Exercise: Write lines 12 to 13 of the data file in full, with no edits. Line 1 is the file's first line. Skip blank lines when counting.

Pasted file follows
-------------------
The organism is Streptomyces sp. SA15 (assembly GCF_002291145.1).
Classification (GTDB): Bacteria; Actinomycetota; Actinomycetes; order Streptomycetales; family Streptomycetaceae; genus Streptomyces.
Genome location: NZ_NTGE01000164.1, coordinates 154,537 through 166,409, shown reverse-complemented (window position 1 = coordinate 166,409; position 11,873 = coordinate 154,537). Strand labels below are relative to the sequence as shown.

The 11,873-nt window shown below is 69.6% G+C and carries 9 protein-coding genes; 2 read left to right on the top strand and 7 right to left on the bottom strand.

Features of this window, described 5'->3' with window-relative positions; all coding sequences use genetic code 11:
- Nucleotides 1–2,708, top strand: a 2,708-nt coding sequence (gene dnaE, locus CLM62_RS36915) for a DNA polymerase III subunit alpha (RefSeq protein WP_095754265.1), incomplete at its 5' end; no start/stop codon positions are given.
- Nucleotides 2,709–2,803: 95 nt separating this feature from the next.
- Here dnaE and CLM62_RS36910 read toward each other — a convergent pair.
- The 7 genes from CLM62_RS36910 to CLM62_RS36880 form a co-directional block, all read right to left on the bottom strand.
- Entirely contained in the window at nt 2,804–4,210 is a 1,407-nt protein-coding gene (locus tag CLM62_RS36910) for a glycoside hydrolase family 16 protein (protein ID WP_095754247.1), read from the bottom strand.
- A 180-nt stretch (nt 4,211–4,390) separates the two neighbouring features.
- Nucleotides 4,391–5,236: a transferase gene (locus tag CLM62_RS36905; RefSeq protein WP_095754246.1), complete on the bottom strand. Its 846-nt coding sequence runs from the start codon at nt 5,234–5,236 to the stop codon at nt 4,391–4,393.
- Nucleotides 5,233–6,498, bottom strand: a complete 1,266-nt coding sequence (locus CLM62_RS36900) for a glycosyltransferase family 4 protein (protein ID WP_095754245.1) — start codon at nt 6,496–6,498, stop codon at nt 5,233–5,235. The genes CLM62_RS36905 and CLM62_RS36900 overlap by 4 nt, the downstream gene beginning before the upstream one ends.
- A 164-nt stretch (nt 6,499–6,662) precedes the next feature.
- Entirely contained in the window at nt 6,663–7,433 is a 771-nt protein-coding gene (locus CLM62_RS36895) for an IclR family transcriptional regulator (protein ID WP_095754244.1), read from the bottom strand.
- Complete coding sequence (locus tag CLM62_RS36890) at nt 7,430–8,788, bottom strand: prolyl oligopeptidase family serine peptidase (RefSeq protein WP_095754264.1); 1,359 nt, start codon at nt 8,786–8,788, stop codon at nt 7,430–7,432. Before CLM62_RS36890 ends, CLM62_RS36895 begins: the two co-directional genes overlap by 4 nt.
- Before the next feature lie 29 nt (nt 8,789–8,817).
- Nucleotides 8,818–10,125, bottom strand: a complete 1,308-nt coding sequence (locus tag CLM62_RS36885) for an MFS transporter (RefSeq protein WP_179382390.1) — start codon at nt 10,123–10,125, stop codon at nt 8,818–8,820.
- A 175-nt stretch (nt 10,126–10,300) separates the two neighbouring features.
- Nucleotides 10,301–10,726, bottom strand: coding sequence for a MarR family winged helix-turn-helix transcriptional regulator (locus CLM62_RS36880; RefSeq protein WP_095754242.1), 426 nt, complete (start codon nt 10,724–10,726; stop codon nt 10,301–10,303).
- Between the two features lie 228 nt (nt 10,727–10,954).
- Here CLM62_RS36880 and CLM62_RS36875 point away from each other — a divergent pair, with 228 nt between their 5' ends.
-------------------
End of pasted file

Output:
- Nucleotides 4,391–5,236: a transferase gene (locus tag CLM62_RS36905; RefSeq protein WP_095754246.1), complete on the bottom strand. Its 846-nt coding sequence runs from the start codon at nt 5,234–5,236 to the stop codon at nt 4,391–4,393.
- Nucleotides 5,233–6,498, bottom strand: a complete 1,266-nt coding sequence (locus CLM62_RS36900) for a glycosyltransferase family 4 protein (protein ID WP_095754245.1) — start codon at nt 6,496–6,498, stop codon at nt 5,233–5,235. The genes CLM62_RS36905 and CLM62_RS36900 overlap by 4 nt, the downstream gene beginning before the upstream one ends.